Kathak is one of the eight classical styles of Indian dancing. Kathak means to "tell a story." In ancient India, a shift in dance drama occurred from temples to royal courtyard Revolutionizing the Kathak dance form. This was a tradition passed down from generation to generation demanding the highest standards of training, intelligence, and most of all sophistication. In the 15th century A.D in India, a new manner of praying and expression of devotion swept the land. It was called Raas-Lila. Raas Lila was a combination of music, dance, and narration. Examples of this Lila are the Krishna Lila, Ram Lila, etc. When the Mughuls came to rule in north India, Kathak moved into the palace. Devotional lyrics were replaced by very fast rhythm and based on the theme Shringgaar or love. In the 19th century, during the reign of Wajid Ali Shah or Avadh, Kathak flourished. Wajid Ali Shah was himself a poet, dancer, and a musician.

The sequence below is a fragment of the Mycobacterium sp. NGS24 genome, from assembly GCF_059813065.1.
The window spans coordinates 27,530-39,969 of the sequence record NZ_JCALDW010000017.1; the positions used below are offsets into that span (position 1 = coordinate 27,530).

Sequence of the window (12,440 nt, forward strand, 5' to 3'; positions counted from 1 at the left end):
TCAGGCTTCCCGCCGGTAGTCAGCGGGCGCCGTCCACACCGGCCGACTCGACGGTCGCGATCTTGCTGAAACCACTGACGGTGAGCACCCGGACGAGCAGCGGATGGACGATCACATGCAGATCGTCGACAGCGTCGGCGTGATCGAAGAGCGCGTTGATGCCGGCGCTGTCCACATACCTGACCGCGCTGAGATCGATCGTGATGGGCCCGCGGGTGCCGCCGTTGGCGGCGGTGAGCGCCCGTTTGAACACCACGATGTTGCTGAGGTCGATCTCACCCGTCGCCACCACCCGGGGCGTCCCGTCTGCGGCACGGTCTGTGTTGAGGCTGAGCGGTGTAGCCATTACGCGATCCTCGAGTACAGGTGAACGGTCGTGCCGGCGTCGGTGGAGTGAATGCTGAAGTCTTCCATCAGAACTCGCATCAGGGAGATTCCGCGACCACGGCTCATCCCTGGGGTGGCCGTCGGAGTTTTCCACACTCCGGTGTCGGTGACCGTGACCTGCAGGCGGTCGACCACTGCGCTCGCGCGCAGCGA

During British rule, Kathak took a sharp decline in popularity. It labeled by Victorian administration as vulgar entertainment and was consider "nachaniyas" and associated the tawaifsass prostitutes. This is a misunderstood label for female dancers just like Geisha of Japan.
Kathak is the hallmark of pure dance or Nritta. Unlike south Indian dances, Kthak does not open the knees in a sitting position. The first position stand is standing straight. Like other Classical Indian dancers all wear bells around the ankles on a pad, Kathak dancers bell "ghungroos" are on a string wrapped in layers around the ankle and usually double layers than south Indian styles. Kathak moves vary with slow to fast in spins, the heavy sound produced by the feet, and storytelling via hand movements known as "Mudras". Kathak is the only dance style to exhibit a mixture of Hindu and Muslim cultures blended together.